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SAN FRANCISCO — In December 2016, Google and the University of Chicago signed a contract outlining a research collaboration in which the tech giant would receive reams of de-identified patient data, some of it unusually detailed. Two and a half years later, that deal would get both organizations sued over allegations that patients could, in fact, be identified.

The outcome of the suit could hinge in part on the stipulations in the contract. A copy of the agreement, obtained by STAT and published here, enumerates the many types of data that the University of Chicago went on to share with Google — including the two types that spurred the accusations that the information could be identifiable.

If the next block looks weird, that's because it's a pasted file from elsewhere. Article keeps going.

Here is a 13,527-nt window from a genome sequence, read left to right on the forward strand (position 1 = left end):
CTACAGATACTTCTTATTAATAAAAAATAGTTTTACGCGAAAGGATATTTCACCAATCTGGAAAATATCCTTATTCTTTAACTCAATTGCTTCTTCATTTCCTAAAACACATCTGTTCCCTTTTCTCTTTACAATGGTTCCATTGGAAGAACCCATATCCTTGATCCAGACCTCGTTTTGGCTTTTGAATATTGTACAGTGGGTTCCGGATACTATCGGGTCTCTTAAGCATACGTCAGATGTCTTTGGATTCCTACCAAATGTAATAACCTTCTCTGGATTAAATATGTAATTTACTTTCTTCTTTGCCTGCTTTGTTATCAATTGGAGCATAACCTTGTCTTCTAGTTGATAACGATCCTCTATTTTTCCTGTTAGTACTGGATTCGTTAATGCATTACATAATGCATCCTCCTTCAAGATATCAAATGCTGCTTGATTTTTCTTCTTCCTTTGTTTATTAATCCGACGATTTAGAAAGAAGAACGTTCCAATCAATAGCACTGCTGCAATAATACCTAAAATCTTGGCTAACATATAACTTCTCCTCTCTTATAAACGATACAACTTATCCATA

One was “free text data,” the notes that clinicians jot down that can’t be stored in a structured format. The other was “actual dates of service and events,” such as when a patient checked in and out of the hospital.

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